This got my research gland to start secreting, and I went back to the Constitution to read what it actually said. I didn't find anything like what the Judge said, but one of my co-workers directed me to the probable source of his position - the Fourteenth Amendment. This is what the relevant portion of this amendment says:

"Section 1. All persons born or naturalized in the United States, and subject to the jurisdiction thereof, are citizens of the United States and of the state wherein they reside. No state shall make or enforce any law which shall abridge the privileges or immunities of citizens of the United States; nor shall any state deprive any person of life, liberty, or property, without due process of law; nor deny to any person within its jurisdiction the equal protection of the laws."

Here is what I wrote to Debbie based on my read of this section (with minor edits to make this a more general discussion than the original one between us) ...

** Start self-plagiarization section **

"...(note) that the wording (of the 14th Amendment) clearly defines citizens as 'all persons born or naturalized in the United States and subject to the jurisdiction thereof.' This would seem to preclude applicability of constitutional guarantees to those in the country illegally, particularly since it says 'and subject to the jurisdiction thereof.' If it applied to others, the correct wording would be 'or subject to the jurisdiction thereof.' This may be legalistic and grammatical hairsplitting, but it's what lawyers get paid to do (and bloggers, unfortunately, don't).

"We can take the discussion still farther by noting that the Amendment goes on to state that 'No state shall make or enforce any law which shall abridge the privileges or immunities of citizens of the United States...' This ensures that individual states cannot subvert the guarantees of the Constitution. But it goes on to say that, '...(no state shall) deny to any person within its jurisdiction the equal protection of the laws.' This is probably open to endless legal debate, but the way I read it is that, yes, the states must apply the Constitution and federal law equally to everyone...and if the law specifically either applies to or excludes a particular class of individual (like someone here illegally), well, perhaps they should have stayed home.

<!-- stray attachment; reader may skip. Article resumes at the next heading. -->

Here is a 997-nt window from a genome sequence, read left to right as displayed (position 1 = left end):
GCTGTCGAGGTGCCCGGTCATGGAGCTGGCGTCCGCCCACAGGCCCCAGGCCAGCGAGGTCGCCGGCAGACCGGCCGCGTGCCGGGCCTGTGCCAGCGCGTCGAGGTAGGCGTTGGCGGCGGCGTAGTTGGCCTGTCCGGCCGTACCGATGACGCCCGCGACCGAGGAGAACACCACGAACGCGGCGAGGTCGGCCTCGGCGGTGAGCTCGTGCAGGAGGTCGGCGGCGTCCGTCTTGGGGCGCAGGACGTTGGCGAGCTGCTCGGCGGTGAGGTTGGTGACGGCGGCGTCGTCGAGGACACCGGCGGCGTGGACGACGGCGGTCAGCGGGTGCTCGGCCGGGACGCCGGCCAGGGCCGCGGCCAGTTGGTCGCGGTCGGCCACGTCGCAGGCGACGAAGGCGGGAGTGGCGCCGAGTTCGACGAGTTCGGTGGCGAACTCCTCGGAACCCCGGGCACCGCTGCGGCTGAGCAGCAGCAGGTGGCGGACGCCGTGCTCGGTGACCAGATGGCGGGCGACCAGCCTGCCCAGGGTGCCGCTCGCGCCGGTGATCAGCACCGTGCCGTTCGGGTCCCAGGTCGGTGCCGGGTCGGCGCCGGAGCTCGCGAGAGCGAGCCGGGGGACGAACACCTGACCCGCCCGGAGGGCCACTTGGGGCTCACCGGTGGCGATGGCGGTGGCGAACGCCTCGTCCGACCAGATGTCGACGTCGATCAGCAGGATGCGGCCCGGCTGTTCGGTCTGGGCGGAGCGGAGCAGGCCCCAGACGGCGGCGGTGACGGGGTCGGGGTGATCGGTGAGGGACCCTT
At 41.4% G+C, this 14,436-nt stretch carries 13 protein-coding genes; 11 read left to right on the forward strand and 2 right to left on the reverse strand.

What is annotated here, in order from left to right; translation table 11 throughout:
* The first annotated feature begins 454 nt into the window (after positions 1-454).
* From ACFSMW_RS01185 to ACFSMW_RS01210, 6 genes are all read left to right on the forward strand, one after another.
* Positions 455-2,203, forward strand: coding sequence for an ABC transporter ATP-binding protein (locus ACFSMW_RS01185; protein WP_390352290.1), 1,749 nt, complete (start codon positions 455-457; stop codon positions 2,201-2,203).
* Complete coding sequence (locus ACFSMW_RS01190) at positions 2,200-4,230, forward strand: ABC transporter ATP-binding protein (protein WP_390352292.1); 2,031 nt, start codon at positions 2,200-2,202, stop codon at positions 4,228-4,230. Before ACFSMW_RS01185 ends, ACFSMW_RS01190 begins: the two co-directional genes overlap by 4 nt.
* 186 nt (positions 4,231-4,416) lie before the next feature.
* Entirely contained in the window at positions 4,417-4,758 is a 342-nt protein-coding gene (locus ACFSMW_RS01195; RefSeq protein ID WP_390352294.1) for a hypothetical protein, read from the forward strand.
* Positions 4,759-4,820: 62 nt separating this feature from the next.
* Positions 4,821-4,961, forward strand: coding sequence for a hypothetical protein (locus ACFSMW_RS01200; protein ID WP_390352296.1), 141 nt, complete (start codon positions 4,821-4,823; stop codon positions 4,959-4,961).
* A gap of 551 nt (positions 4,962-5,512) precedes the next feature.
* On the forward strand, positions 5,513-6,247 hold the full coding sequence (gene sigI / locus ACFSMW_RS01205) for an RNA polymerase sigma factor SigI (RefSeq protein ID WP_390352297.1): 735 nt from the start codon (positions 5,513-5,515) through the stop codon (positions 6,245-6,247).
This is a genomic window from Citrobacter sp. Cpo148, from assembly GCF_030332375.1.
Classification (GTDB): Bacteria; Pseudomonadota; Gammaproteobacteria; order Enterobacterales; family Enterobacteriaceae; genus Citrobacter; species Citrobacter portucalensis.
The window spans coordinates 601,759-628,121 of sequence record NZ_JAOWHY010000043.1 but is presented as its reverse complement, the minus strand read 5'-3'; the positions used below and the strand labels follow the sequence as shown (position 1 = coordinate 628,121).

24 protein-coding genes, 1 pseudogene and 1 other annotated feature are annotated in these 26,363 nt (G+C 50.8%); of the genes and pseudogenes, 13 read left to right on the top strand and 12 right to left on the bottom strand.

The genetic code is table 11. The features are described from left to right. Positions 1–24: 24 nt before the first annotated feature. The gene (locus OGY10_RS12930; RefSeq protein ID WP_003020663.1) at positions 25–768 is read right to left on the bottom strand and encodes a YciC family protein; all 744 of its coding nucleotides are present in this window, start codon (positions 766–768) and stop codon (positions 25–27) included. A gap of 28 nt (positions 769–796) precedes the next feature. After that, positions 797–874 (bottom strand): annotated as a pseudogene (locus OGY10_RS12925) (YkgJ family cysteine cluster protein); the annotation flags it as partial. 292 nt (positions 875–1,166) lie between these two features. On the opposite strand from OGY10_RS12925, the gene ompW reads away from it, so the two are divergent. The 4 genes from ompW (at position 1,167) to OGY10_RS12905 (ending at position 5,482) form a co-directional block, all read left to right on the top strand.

"If you read all the comments posted to my blog post, you saw the one from my virtual friend Gilahi, who pointed out that this is a bogus argument in any case: illegal immigrants (and those who don't have/can't afford health insurance) go to hospital emergency rooms and free clinics for care, anyhow...and you and I end up paying for their treatment by way of the higher prices we pay for our own care or the higher taxes we pay to support facilities operated by local governments.

"This is a very difficult and complicated issue with no silver bullet solutions. I strongly believe that some form of "public option" needs to be a part of a multi-faceted solution that also includes (as a minimum) tort reform, separation of health insurance from employment, and some form of control over the cost of drugs. Illegal immigration is a separate, but closely-related issue...and you may recall that I have already published a comprehensive plan for immigration reform. If you've never seen it, let me know and I'll send you a copy.

"Sadly, nothing will get done until conservatives stop vilifying anything that involves government, and liberals stop living in a fairy-tale world of believing everyone should have access to everything without cost. It may not come across in my blog and e-mails, but I'm a fundamentally conservative person who is embarrassed (if not mortified) by the actions of congressional conservatives (read "Republicans"). I changed my voter registration from "Republican" to "Independent" long ago because I couldn't stand what the Republican party had changed into, and what the Democratic party had become."

** End self-plagiarization section **

I love it when I can recycle things I've already written to squeeze out a post!